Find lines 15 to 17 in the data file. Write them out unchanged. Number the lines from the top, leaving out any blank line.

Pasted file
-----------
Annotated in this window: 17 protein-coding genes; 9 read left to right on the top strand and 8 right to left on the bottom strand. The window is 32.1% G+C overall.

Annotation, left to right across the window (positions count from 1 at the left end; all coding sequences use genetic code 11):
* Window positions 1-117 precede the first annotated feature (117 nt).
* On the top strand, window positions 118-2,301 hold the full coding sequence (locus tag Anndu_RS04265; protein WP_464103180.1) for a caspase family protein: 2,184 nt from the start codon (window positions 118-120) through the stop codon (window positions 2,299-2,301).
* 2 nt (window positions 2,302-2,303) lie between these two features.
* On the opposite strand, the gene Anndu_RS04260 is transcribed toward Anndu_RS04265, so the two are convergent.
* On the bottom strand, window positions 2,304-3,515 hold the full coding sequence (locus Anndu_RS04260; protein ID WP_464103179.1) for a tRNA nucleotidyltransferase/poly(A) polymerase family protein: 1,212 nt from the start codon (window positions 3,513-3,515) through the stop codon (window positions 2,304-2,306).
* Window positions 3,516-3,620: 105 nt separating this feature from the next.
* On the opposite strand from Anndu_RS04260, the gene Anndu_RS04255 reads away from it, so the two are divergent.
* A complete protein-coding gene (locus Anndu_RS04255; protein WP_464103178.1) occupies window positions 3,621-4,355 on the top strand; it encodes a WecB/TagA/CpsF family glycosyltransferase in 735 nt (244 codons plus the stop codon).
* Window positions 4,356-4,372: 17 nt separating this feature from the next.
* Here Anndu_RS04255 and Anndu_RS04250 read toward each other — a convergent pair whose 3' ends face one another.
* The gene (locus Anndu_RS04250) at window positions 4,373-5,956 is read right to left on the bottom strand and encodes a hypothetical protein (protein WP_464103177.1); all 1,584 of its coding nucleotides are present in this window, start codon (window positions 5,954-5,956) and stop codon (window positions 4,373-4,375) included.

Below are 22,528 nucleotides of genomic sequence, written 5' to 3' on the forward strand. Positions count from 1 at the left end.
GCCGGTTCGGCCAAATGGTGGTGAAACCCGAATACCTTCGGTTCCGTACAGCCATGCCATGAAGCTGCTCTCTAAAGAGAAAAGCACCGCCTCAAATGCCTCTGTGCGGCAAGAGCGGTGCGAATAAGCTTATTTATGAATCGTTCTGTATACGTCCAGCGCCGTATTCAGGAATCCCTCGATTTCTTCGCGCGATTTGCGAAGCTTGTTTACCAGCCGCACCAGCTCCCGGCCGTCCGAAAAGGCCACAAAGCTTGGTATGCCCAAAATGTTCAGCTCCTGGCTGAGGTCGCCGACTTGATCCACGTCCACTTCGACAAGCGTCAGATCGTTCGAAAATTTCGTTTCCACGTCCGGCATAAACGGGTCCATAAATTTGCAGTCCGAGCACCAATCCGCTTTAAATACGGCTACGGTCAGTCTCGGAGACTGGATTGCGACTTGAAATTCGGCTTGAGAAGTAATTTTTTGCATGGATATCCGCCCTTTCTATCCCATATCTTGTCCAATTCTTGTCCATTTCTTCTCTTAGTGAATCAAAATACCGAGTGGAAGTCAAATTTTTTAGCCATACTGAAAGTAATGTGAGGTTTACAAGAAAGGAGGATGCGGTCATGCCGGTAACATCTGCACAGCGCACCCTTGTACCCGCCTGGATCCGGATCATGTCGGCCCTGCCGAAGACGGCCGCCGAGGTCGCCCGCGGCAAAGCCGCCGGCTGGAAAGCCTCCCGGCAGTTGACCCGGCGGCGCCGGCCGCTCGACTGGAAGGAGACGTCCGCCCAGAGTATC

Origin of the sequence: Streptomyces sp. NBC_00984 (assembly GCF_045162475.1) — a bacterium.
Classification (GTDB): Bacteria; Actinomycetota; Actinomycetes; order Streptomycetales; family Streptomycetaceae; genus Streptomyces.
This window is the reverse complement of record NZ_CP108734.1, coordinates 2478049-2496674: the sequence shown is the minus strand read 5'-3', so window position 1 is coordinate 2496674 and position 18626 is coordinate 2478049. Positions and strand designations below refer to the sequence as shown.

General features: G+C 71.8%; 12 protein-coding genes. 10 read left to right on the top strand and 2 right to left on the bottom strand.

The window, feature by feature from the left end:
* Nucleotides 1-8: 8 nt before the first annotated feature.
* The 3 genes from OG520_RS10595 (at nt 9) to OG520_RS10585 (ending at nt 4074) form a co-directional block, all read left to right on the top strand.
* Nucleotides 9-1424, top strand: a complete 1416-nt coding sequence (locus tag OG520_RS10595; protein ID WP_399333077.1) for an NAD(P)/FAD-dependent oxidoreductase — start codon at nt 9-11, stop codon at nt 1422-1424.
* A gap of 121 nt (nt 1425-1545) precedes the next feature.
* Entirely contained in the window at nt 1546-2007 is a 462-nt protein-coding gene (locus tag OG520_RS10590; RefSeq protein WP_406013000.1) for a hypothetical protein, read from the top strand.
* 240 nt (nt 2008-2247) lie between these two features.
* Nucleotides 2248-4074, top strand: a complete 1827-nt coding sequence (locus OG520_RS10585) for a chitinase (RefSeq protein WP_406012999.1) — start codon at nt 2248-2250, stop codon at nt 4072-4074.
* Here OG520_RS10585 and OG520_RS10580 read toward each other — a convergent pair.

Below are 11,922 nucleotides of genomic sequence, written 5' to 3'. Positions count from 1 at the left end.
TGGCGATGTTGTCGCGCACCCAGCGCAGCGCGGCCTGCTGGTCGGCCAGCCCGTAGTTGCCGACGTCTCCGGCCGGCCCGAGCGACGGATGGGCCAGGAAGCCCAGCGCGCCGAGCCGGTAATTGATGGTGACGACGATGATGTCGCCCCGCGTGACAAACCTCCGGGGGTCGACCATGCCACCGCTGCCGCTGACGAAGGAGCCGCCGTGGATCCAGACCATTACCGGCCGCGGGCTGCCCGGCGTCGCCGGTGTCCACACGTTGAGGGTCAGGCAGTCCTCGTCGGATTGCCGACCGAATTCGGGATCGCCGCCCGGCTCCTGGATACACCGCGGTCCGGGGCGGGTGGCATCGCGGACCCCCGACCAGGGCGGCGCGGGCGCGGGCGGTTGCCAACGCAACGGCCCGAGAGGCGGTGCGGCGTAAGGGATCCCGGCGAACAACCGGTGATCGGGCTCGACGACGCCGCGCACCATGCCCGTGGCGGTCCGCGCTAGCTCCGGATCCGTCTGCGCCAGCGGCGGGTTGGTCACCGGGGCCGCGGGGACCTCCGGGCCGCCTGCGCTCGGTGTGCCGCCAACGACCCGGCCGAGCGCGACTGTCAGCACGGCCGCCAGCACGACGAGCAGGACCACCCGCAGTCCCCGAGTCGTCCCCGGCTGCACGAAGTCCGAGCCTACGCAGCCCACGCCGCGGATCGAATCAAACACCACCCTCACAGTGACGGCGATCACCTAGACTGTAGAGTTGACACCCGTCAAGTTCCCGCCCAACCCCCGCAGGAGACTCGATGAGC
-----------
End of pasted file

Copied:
GCCGGTTCGGCCAAATGGTGGTGAAACCCGAATACCTTCGGTTCCGTACAGCCATGCCATGAAGCTGCTCTCTAAAGAGAAAAGCACCGCCTCAAATGCCTCTGTGCGGCAAGAGCGGTGCGAATAAGCTTATTTATGAATCGTTCTGTATACGTCCAGCGCCGTATTCAGGAATCCCTCGATTTCTTCGCGCGATTTGCGAAGCTTGTTTACCAGCCGCACCAGCTCCCGGCCGTCCGAAAAGGCCACAAAGCTTGGTATGCCCAAAATGTTCAGCTCCTGGCTGAGGTCGCCGACTTGATCCACGTCCACTTCGACAAGCGTCAGATCGTTCGAAAATTTCGTTTCCACGTCCGGCATAAACGGGTCCATAAATTTGCAGTCCGAGCACCAATCCGCTTTAAATACGGCTACGGTCAGTCTCGGAGACTGGATTGCGACTTGAAATTCGGCTTGAGAAGTAATTTTTTGCATGGATATCCGCCCTTTCTATCCCATATCTTGTCCAATTCTTGTCCATTTCTTCTCTTAGTGAATCAAAATACCGAGTGGAAGTCAAATTTTTTAGCCATACTGAAAGTAATGTGAGGTTTACAAGAAAGGAGGATGCGGTCATGCCGGTAACATCTGCACAGCGCACCCTTGTACCCGCCTGGATCCGGATCATGTCGGCCCTGCCGAAGACGGCCGCCGAGGTCGCCCGCGGCAAAGCCGCCGGCTGGAAAGCCTCCCGGCAGTTGACCCGGCGGCGCCGGCCGCTCGACTGGAAGGAGACGTCCGCCCAGAGTATC

Origin of the sequence: Streptomyces sp. NBC_00984 (assembly GCF_045162475.1) — a bacterium.
Classification (GTDB): Bacteria; Actinomycetota; Actinomycetes; order Streptomycetales; family Streptomycetaceae; genus Streptomyces.